Most of this we’ve argued before, but there is a new interesting metric we found. It also crucially impinges on the difference between ‘contingent resources’ and reserves…
We’ve already painstakingly explained the difference between ‘contingent resources’ and reserves (here). IOC’s gas find is classified as ‘contingent reserves’. The difference between the two categories is not a discovery risk, it’s a difference of development risk.
That is, for the amount of gas in the ground, it doesn’t matter whether it’s a resource or a reserve. What differs is that reserves are guaranteed to be developed and resources are not.
The development risks largely depend on the economics, at what cost can these resources be developed and at what prices can they sell. Luckily, IOC is both close to the most lucrative LNG markets and it’s project metrics promise very competitive development costs, as it has a couple of crucial advantages:
- PNG is close to the most lucrative LNG markets, Asia Pacific
- PNG has very low labour and regulatory cost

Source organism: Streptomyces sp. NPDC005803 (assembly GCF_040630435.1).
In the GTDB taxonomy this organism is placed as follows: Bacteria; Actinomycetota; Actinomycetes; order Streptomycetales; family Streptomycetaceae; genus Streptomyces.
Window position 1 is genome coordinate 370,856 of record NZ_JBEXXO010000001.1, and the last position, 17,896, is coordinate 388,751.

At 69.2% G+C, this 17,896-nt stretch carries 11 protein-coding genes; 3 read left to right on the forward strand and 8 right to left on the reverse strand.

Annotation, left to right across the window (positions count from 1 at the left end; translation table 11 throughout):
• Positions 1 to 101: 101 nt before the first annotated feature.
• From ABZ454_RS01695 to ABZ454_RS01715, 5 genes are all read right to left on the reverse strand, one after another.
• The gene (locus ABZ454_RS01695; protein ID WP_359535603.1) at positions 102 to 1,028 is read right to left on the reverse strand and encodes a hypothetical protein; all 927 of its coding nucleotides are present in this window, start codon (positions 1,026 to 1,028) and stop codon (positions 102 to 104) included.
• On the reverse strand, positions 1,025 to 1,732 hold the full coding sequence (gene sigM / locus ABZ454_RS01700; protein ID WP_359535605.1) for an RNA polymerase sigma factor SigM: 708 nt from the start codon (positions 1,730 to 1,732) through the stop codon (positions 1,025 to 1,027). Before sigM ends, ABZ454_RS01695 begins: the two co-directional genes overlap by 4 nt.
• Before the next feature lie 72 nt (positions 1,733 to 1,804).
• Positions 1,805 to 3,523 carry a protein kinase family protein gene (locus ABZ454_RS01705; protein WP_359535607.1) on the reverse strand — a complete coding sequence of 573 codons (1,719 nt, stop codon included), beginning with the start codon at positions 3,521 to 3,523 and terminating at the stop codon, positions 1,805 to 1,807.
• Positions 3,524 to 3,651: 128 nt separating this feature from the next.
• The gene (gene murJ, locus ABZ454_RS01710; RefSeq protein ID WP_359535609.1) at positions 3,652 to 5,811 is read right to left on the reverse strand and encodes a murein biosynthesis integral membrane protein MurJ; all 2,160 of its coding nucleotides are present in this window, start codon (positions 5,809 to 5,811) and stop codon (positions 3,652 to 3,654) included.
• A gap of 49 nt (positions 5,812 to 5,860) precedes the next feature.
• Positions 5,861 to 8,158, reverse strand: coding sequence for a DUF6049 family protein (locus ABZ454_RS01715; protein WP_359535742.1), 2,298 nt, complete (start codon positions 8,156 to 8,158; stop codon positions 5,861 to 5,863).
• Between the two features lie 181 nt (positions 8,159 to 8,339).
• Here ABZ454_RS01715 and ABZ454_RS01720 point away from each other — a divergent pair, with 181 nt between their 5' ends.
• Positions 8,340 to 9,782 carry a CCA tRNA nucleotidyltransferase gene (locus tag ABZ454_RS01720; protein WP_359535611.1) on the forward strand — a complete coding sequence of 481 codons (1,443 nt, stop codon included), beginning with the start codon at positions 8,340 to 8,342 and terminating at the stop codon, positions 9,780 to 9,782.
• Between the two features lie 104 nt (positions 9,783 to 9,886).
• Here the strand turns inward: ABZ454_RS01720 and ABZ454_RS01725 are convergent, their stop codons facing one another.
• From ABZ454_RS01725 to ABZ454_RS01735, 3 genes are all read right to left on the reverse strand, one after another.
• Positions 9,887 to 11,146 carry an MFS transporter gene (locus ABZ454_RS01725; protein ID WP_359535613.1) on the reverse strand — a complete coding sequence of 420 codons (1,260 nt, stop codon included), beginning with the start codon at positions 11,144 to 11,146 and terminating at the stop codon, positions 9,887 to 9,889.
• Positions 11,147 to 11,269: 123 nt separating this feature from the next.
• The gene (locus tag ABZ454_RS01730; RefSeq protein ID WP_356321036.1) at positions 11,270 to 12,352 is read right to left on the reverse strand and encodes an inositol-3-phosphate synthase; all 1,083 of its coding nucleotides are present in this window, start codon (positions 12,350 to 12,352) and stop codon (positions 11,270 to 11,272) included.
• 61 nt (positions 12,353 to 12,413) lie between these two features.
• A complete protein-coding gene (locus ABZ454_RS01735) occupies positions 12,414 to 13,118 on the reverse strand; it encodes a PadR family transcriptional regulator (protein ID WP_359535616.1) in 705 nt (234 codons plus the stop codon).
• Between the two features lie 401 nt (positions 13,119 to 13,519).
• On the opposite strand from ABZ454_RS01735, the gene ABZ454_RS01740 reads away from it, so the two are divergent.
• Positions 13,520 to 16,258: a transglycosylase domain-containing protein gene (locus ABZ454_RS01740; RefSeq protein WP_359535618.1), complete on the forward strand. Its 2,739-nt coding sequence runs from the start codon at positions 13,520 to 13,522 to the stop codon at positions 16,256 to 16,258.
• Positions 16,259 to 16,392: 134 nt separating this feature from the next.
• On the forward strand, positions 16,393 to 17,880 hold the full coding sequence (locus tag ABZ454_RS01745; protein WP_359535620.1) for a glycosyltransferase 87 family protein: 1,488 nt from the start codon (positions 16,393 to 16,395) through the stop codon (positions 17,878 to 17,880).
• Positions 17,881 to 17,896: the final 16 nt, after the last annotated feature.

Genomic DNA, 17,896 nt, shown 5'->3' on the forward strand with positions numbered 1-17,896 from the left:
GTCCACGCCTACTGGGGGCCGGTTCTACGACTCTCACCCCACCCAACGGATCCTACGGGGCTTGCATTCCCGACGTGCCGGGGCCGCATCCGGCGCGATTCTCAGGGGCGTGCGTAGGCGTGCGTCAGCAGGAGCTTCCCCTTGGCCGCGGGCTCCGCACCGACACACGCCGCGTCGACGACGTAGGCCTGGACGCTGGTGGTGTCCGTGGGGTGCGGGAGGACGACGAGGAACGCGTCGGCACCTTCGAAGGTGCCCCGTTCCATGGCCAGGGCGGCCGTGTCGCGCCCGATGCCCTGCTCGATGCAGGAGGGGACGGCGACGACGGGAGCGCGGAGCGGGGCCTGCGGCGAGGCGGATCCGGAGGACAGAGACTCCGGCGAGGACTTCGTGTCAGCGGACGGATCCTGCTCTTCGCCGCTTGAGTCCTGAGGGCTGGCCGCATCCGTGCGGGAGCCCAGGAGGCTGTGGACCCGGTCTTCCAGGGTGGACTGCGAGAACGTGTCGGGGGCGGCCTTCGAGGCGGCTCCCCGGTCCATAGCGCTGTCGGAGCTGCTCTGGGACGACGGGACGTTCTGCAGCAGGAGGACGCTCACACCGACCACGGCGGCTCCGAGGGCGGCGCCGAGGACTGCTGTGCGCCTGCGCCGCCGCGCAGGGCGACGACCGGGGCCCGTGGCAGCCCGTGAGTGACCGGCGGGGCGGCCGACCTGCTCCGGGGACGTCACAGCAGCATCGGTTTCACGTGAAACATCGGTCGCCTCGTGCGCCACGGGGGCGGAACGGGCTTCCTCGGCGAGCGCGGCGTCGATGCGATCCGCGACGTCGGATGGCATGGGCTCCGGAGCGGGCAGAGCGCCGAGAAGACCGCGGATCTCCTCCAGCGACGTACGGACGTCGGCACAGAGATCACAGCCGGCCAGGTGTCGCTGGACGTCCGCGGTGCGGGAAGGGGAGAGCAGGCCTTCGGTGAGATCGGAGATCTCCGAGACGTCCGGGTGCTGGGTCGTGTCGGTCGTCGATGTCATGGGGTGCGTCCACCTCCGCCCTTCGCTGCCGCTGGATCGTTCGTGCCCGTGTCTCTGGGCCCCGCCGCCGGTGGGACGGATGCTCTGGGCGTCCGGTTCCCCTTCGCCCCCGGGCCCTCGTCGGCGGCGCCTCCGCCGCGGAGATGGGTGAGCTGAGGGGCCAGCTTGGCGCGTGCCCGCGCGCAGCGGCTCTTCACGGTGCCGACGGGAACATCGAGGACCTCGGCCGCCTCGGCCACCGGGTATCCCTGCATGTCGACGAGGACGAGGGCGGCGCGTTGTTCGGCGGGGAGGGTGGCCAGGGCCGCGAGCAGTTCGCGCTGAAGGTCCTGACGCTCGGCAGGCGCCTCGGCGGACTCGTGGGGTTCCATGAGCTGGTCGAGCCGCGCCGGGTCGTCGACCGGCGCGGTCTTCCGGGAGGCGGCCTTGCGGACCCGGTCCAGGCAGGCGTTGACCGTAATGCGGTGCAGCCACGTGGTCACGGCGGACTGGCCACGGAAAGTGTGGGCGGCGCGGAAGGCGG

- PNG takes a modest amount in taxes and royalties
- Compared to Australian coal seam gas: no drilling, treating, and manning thousands of wells what can be achieved by a couple of wells at Elk/Antelope (the Conoco/Origin project needs to drill 20,500 wells to supply a four train LNG facility, and the expensive treatment with water carries large environmental risks).
- And then these development cost are compounded by the high (labour and regulatory) cost environment in Australia (compared to PNG).
- The project cost (capital spending) are in the tens of billions of dollars, compare that to IOC’s $5-7 billion.
- Compared to Exxon/OilSearch, IOC has advantages in much more profusely flowing wells, a pipeline that needs to be only 1/3 of the length of the Exxon/OilSearch one, one resource in the lowlands compared to scattered resources in the highlands and important infrastructure already in place (InterOil does not have to build a harbour, housing, power facilities, water facilities, deep water jetty system and InterOil already has land rights).
Now read the following quote from a comment to a Seeking Alpha article
- A typical gas well has a less than 1 BCF, a lifespan of 3-10 years (producing most in the first 1-3 years), huge drill costs ($1-$5M/well).
Now, compare that with the 1.5TCF per well in Elk/Antelope and you’ll realize that this ain’t no ordinary resource…
Which is why we argue that it’s development risks are low.